... herself with such ease in the very precincts of the abbey, and driven so rapidly along a smooth, level road of fine gravel, without obstacle, alarm, or solemnity of any kind, struck her as odd and inconsistent. She was not long at leisure, however, for such considerations. A sudden scud of rain, driving full in her face, made it impossible for her to observe anything further, and fixed all her thoughts on the welfare of her new straw bonnet; and she was actually under the abbey walls, was springing, with Henry's assistance, from the carriage, was beneath the shelter of ...
— Persuasion • Jane Austen

... said the Captain, rising, "we'll let match-makin' alone for the present. It's like tryin' to beat to wind'ard against a cyclone. The best way is to square the yards, furl the sails, and scud under bare poles till it's over. It's blowin' too hard just now for me to make headway, so I'll ...
— Rivers of Ice • R.M. Ballantyne

... scud, passing ships that think they are going pretty fast, but, O Neptune! our fins and tails take us along at a spanking rate, which makes ...
— Lord Dolphin • Harriet A. Cheever

... forgotten bread. A little later, and a scudding white dust-cloud in the road informs us that one of the dining 'scapists flees breathlessly vinegar- or salt-ward. Still another five minutes, and the other diner hies him in chase of the white scud, calling vigorously to it that there is no butter for the rice, no sugar for ...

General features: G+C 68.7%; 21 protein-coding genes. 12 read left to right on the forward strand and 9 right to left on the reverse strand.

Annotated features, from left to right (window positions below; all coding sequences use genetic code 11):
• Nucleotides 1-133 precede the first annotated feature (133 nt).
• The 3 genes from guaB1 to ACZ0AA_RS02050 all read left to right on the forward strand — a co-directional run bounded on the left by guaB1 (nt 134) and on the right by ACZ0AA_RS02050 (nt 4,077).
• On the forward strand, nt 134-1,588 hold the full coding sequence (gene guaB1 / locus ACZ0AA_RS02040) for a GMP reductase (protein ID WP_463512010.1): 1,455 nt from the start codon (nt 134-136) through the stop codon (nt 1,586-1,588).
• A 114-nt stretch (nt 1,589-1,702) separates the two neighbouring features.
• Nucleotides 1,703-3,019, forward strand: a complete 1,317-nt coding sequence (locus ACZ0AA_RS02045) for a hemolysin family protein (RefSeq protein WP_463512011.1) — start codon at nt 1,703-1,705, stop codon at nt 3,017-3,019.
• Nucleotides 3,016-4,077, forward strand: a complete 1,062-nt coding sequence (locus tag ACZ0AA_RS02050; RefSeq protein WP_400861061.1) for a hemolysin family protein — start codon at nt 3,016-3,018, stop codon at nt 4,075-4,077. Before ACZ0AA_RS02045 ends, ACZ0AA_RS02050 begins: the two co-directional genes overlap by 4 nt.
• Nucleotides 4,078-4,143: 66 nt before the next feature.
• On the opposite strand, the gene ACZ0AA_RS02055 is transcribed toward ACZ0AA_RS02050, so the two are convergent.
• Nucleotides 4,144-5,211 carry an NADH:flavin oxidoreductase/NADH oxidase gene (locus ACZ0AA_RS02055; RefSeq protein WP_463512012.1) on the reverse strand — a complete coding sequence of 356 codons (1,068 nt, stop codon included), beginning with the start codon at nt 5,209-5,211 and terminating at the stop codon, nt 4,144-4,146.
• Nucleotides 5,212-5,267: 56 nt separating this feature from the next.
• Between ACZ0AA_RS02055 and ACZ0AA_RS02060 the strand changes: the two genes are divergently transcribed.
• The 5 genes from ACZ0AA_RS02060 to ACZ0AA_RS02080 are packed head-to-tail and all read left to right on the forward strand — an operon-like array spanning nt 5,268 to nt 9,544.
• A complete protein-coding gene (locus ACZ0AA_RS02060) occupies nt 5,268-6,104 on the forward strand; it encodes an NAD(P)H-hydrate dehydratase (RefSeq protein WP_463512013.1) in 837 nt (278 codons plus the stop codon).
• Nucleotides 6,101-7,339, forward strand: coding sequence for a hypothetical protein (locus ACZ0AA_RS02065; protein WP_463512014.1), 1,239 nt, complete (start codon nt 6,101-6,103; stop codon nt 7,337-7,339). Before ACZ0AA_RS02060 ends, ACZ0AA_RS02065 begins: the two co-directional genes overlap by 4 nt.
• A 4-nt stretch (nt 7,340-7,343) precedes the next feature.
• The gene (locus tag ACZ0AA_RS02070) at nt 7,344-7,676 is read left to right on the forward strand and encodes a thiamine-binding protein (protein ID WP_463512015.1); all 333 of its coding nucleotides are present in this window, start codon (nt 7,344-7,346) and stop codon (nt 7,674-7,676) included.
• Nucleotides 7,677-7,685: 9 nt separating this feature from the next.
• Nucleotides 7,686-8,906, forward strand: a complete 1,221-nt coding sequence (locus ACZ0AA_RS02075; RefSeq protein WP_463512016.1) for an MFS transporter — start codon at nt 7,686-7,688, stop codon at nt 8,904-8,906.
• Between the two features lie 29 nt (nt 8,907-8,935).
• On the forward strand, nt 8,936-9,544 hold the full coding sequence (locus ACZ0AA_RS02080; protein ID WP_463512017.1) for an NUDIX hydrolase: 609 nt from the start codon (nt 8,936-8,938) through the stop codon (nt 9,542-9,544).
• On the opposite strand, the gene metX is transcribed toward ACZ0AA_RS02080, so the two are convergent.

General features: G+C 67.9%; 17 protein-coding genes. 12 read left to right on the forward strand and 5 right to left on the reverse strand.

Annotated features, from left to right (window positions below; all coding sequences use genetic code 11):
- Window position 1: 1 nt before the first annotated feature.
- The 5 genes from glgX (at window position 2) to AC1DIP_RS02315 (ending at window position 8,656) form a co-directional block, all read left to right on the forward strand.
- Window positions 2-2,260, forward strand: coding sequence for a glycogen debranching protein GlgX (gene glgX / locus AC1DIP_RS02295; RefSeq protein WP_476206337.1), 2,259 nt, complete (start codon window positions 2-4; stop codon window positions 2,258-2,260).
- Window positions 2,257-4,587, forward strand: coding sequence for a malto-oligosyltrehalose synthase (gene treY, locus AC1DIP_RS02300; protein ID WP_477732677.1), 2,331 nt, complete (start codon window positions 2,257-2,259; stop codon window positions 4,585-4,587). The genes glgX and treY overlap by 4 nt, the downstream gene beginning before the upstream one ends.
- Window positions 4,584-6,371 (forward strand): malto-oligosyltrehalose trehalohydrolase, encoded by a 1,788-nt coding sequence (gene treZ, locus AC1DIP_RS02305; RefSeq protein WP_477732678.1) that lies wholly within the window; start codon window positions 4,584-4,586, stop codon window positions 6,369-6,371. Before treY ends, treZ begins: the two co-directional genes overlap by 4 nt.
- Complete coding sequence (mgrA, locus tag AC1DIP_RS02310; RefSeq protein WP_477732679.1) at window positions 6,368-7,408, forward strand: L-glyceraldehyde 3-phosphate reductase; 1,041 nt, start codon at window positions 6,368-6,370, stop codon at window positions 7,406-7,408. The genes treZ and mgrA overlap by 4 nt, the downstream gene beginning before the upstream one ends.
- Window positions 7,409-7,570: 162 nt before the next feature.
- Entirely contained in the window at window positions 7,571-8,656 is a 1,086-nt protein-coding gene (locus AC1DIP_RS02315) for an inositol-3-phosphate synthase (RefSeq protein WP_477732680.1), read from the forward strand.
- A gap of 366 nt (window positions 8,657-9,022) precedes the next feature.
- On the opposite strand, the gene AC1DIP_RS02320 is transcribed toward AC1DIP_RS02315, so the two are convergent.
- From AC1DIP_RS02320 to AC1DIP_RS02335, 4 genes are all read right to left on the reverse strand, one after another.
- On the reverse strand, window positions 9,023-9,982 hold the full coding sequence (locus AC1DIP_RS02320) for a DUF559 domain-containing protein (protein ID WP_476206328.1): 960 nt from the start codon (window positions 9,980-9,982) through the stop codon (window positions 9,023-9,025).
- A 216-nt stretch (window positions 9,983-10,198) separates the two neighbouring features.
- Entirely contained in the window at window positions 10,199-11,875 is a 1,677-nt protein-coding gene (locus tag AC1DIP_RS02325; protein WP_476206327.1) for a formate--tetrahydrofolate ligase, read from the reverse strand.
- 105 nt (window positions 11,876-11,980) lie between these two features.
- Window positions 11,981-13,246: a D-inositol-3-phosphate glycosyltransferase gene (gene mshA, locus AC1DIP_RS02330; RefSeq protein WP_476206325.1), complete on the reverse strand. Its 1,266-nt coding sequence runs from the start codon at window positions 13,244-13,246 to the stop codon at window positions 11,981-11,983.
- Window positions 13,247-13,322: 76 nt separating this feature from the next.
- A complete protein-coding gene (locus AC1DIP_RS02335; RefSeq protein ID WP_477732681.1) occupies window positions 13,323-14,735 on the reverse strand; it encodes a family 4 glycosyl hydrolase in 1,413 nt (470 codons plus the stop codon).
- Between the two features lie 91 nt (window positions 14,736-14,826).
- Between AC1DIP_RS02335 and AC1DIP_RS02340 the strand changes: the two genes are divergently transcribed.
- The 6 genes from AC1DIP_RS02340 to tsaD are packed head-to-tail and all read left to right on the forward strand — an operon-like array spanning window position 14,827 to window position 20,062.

— Lippincott's Magazine, December, 1885 • Various

... to be," said young Hobbs. "I never seed a scud on the 'Banks' but 'ut it was allus ...
— Left on Labrador - or, The cruise of the Schooner-yacht 'Curlew.' as Recorded by 'Wash.' • Charles Asbury Stephens

... waiting isolation was broken upon by another intrusion. The morning had been threatening, with an opaque, motionless, livid arch above, which had taken the place of the usual flying scud and shaded cloud masses of the rainy season. The whole outlying ocean, too, beyond the bar, appeared nearer, and even seemed to be lifted higher than the Bay itself, and was lit every now and then with wonderful clearness by long flashes of breaking foam like ...
— Sally Dows and Other Stories • Bret Harte

... went, with the sea-scud and the snow-flakes flying about their ears, while the waxing ...
— Weird Tales from Northern Seas • Jonas Lie

... sombre vessel rides Where my obscure condition hides. Waves scud to shore against the wind That flings the sprinkling surf behind; In port the bickering pennons show Which way the ships would gladly go; Through Edgecumb Park the rooted trees Are tossing, reckless, in the breeze; On top of Edgecumb's firm-set tower, As foils, ...
— The Victories of Love - and Other Poems • Coventry Patmore

... escaped this island, when such a hurricane broke over the St. Peter for seventeen days that the ship could only scud under bare poles before a tornado wind that seemed to be driving north-northwest. The ship was a chip in a maelstrom. There were only fifteen casks of water fit to drink. All food was exhausted but mouldy sea-biscuits. One sailor a day was now dying of scurvy, and those left were ...